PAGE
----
Idiopathic hypereosinophilia (also termed hypereosinophilia of undetermined significance, i.e. HEUS) is a disorder characterized by an increase in eosinophil blood counts above 1,500/μL, as detected on at least 2 separate examinations. The disorder cannot be associated with eosinophil-based tissue damage or a primary or secondary cause of eosinophilia. That is, it is a diagnosis of exclusion and has no known cause. Over time, this disorder can resolve into a primary hypereosinphilia, typically clonal hyperesinophilia, chronic eosinphilic leukemia, or an eosinophilia associated with another hematological leukemia. The disorder may also become associated with tissue or organ damage and therefore be diagnosed as the hypereosinophilic syndrome. Idiopathic hyereosinophilia is treated by observation to detect development of the cited more serious disorders.
Idiopathic hypereosiophilic syndrome
The idiopathic hypereosinophilic syndrome is a disorder characterized by hypereosiophilia that is associated with eosinophil-based tissue or organ damage. While almost any organ or tissue may be damaged, the lung, skin, heart, blood vessels, sinuses, kidneys, and brain are the most commonly afflicted. The World Health Organization restrict this diagnosis to cases which have no well-defined cause. That is, all cases of secondary (i.e. reactive) eosinophilia (including lymphocyte-variant hypereosinophilia) and primary hypereosinophilia (including chronic eosinophilic leukemia (NOS), clonal eosinophilia, and hypereosinophilia associated with hematological malignancies) are excluded from this diagnosis.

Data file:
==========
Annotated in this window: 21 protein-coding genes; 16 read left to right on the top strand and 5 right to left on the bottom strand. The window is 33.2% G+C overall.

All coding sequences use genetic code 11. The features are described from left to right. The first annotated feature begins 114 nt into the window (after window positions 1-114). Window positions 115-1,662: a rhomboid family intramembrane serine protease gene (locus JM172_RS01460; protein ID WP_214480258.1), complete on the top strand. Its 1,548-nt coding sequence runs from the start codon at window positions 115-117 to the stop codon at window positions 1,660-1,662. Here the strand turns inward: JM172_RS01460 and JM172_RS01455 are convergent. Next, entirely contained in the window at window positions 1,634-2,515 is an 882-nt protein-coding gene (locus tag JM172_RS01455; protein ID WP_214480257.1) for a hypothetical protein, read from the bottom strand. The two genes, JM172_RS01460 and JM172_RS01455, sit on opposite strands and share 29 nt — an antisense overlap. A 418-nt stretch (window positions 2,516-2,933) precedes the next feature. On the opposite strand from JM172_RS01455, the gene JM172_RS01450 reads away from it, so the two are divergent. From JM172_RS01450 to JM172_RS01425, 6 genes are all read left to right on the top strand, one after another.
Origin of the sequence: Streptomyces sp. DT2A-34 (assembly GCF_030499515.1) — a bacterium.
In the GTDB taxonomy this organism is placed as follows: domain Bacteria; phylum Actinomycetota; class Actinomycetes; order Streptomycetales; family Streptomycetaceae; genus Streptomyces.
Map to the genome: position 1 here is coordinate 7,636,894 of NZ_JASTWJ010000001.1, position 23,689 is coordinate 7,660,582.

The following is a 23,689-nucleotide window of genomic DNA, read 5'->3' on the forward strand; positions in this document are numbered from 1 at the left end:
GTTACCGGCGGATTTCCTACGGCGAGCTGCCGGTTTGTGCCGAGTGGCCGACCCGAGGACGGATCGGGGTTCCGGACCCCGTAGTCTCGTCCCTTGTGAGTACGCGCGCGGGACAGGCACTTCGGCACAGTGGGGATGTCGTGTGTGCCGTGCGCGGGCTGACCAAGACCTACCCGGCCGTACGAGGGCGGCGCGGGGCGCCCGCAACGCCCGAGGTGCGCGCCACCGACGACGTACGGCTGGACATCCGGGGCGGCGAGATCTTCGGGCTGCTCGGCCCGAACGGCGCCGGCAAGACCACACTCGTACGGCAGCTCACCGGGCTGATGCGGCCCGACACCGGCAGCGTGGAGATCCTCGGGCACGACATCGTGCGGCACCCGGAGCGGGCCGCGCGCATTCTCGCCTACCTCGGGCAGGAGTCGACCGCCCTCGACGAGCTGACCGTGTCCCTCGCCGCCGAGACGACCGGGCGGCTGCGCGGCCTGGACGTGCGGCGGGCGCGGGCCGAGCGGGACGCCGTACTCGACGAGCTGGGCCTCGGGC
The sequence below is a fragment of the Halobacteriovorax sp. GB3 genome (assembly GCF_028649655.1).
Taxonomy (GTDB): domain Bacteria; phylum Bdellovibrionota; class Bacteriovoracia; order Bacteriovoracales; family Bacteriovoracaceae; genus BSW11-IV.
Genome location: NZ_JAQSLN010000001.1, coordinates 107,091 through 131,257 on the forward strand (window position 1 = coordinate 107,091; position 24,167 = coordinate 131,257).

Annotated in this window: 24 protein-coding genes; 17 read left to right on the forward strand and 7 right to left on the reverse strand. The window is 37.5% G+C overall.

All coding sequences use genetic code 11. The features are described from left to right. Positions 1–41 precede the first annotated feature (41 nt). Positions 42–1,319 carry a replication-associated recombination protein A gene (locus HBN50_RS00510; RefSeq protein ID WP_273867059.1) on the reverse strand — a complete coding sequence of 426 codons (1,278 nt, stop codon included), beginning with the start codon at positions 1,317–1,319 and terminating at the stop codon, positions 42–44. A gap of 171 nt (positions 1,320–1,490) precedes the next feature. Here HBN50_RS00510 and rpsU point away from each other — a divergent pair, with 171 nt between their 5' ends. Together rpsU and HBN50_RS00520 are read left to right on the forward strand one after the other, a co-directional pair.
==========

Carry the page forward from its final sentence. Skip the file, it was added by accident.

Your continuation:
Secondary (or reactive) eosinophilias are non-clonal increases in blood eosinophil levels caused by an underlying disease. The pathogenesis of the hypereosinophilia in these diseases is thought to be the release of one or more cytokines (e.g. granulocyte macrophage colony stimulating factor, interleukin 3, interleukin 5) that: a) cause bone marrow precursor cells, i.e. CFU-Eos, to proliferate and mature into eosinophils; b) promote release of bone marrow eosinophils into the circulation, c) stimulate circulating eosinophils to enter tissues and release tissue-injuring agents. These cytokines may be released by the diseased cells or the diseased cells may cause the release of these cytokines by non-diseased cells. Primary disorders associated with and known or presumed to cause hypereosinophilia or eosinophilia are given below.
Helminths are common causes of hypereosiophilia and eosinophilia in areas endemic to these parasites. Helminths infections causing increased blood eosinophil counts include: 1) nematodes, (i.e. Angiostrongylus cantonensis and Hookworm infections), ascariasis, strongyloidiasis trichinosis, visceral larva migrans, Gnathostomiasis, cysticercosis, and echinococcosis; 2) filarioidea, i.e. tropical pulmonary eosinophilia, loiasis, and onchocerciasis; and 3) flukes, i.e. schistosomiasis, fascioliasis, clonorchiasis, paragonimiasis, and fasciolopsiasis. Other infections associated with increased eosinophil blood counts include: protozoan infections, i.e. Isospora belli and Dientamoeba fragilis) and sarcocystis); fungal infections (i.e. disseminated histoplasmosis, cryptococcosis [especially in cases with central nervous system involvement]), and coccidioides); and viral infections, i.e. Human T-lymphotropic virus 1 and HIV.
Hypereosiophilia or eosinophilia may be associated with the following autoimmune diseases: systemic lupus erythematosus eosinophilic fasciitis, eosinophilic granulomatosis with polyangiitis, dermatomyositis, severe rheumatoid arthritis, progressive systemic sclerosis, Sjögren syndrome, thromboangiitis obliterans, Behçet's disease, IgG4-related disease, inflammatory bowel diseases, sarcoidosis, bullous pemphigoid, and dermatitis herpetiformis.
Eosinophilia and comparatively fewer cases of hypereosinophilia are associated with the following known diseases that are known or thought to have an allergic basis: allergic rhinitis, asthma, atopic dermatitis, eosinophilic esophagitis, chronic sinusitis, aspirin-induced asthma, allergic bronchopulmonary aspergillosis, chronic eosinophilic pneumonia, and Kimura's disease.